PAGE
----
Feeds:
Posts
Comments

Archive for April, 2016

It’s been a frenetic spring for the crew at Cricket Hill Garden. On top of all of our usual work, this year we are also clearing three acres. This additional space will provide us with more growing space as we expand our nursery.

IMG_1507.JPG

View from the tractor of the new area. The clearing is set in a larger area of mixed hardwood second and third growth woodlands.  About 60-70  years ago this was a pasture for the farm that occupied this land in the early 20th century. The large timber trees are sent to a saw mill, and the smaller diameter pieces down to 4” will be used to grow shiitake mushrooms. The clearing will give us the sun and space to grow more fruit trees and peonies.

p.marie.jpg

Meanwhile, in a less chaotic area of the nursery, first peony of the season opened on 4/25. It’s Paeonia meirei, a rare wild species from Yunnan province, in southwest China. 

hosui blossom.jpg

‘Hosui’ Asian pear is also in full bloom.

seedlings in the woods.jpg

We came across this cluster of herbaceous peony seedlings deep in the woods! I guess it goes to figure that even the squirrels are peony fanatics around here. 

winter kill prunings.jpg

We are still pruning away winter damage. The worst effected of our tree peonies are some of the Central Plains, or Zhongyuan cultivar group from central China. This is the most damage we have ever seen in our quarter century of growing these cultivars. While none of the damage is fatal, there will be many fewer flowers this spring on some of our old favorite tree peonies. 

more winter kill good buds bad buds.jpg

More winter damage, with new growth coming from lower buds which held onto their dormancy in our warm fall and early winter and were thus unaffected by the Valentine’s Day freeze of -10 F.

bud abortion.jpg

Some damaged buds are still making a valiant attempt to flower, without any petal formation. More fully formed flower buds can be seen below the aborted blossom.

troiut lillys.jpg

Some of the beds in our display garden are a carpet of trout lilies (Erythronium americanum) this time of year.

mulched prop bed.jpg

Weed control is one our biggest problems at the nursery. We are committed to organics and have never used chemical herbicides.  It takes a lot more time and energy to apply mulch on our production beds than it would to spray, but  we also live where we work and believe that everyone is healthier without a dose of glyphosate.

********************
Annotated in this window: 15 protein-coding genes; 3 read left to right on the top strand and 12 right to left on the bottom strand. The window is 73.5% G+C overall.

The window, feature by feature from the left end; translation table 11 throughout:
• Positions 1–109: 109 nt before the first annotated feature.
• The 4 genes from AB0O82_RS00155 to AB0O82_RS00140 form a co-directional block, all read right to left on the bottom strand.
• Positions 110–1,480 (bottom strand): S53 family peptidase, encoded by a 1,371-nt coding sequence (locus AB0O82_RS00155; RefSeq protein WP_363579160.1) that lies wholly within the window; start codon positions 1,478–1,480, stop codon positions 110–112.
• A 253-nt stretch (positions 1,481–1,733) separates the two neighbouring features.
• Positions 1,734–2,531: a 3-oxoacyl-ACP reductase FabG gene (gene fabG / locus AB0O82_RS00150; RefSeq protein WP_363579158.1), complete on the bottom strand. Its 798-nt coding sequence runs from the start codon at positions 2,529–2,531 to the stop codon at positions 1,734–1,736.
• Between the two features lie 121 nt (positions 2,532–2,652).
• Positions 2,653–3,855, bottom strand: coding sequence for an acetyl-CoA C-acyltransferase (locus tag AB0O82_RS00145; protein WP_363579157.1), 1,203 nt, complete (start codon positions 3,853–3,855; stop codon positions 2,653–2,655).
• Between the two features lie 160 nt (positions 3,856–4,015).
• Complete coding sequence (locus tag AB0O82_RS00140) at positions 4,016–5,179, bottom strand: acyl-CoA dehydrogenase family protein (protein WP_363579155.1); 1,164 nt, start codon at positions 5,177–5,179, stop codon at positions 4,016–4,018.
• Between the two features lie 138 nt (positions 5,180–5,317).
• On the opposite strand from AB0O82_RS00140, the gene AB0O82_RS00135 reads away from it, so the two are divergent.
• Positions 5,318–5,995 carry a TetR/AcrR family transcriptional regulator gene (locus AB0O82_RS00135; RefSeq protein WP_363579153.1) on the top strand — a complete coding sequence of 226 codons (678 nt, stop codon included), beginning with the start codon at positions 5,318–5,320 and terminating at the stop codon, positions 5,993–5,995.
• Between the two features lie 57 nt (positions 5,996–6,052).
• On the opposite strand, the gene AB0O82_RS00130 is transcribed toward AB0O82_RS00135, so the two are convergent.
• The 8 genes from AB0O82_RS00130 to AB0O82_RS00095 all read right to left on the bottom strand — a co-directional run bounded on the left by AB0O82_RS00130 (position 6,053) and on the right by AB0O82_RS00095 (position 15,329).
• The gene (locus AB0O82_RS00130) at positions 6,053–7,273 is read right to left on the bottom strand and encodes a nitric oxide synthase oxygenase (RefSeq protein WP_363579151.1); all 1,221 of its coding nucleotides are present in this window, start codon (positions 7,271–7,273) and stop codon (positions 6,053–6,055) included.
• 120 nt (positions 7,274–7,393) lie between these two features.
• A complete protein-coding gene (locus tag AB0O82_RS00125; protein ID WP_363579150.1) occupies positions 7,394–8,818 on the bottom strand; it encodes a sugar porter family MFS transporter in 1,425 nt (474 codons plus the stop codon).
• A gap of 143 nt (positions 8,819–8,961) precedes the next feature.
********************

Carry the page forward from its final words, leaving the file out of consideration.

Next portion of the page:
grafts.jpg

For our tree peony graft beds, we hope that the combination of landscape fabric and a coir fiber mulch disk will greatly reduce the time we will spend hunched over this summer yanking weeds.

golden wheel stems.jpg

The distinctive chartreuse stems of ‘Golden Wheel’ stand tall in the nursery. 

 

 

 

Read Full Post »

Just as one can never “step twice into the same river,” so to do we gardeners know that no two seasons are exactly alike. So far 2016 has provided us at Cricket Hill Garden with unprecedented challenges relating to our wildly fluctuating spring temperatures. Some of our tree peonies and fruit trees have not fared well after a very warm fall, a generally mild winter punctuated by brief periods of bitter cold and a spring which as seen a highs in the 70s and lows in the teens.

Tree peonies and many of the fruit trees are perfectly hardy to the -10 F we saw over Valentine’s Day weekend if they are fully dormant. This year, because of the warm fall and winter, many buds on early blooming tree peonies and fruit trees (particularly members of the genus Prunus such as peach, cherry, apricot and plum) were not totally dormant when the extreme cold struck and were thus much more vulnerable. The later blooming tree peonies, including the Chinese rockii, Japanese and hybrids were fully dormant when the severe winter cold struck and appear unaffected.

The plants most badly injured by our low of 17 F last week were the earliest blooming, and thus most far advanced, tree and herbaceous peonies. These were not uniformly injured; we saw the most damage in our nursery beds on recently propagated plants. For even the most badly injured cultivars, established specimens in our display garden came though without too much damage. The bottom line is the wild weather this spring once again demonstrates that peonies are tough plants which will continue to add beauty to a world with wild weather and changing climates.

DSCN0143

Plump buds on ‘White Screen Reflects a Blue Jewel‘ lookin’ good a week after a hard freeze! 

DSCN0145

Tree peonies which had damaged buds going into to last week’s freeze are looking pretty sorry. Luckily we only see a few cultivars badly effected like this.

DSCN0144

Some early blooming hybrid herbaceous peonies had buds freeze.

DSCN0148

Early to leaf out and bloom hybrid herbaceous peonies which were divided last fall were the worst effected of any peonies in our nursery.

 

DSCN0149

Some 1 yr. tree peony grafts also suffered some damage. On very young plants like this we always pinch off the flower buds. This year a mercurial Mother Nature saved us the trouble!

DSCN0150

All in all, the peonies in our nursery are looking great as we hopefully move into warmer and more stable weather. We looking forward to a great season!

Read Full Post »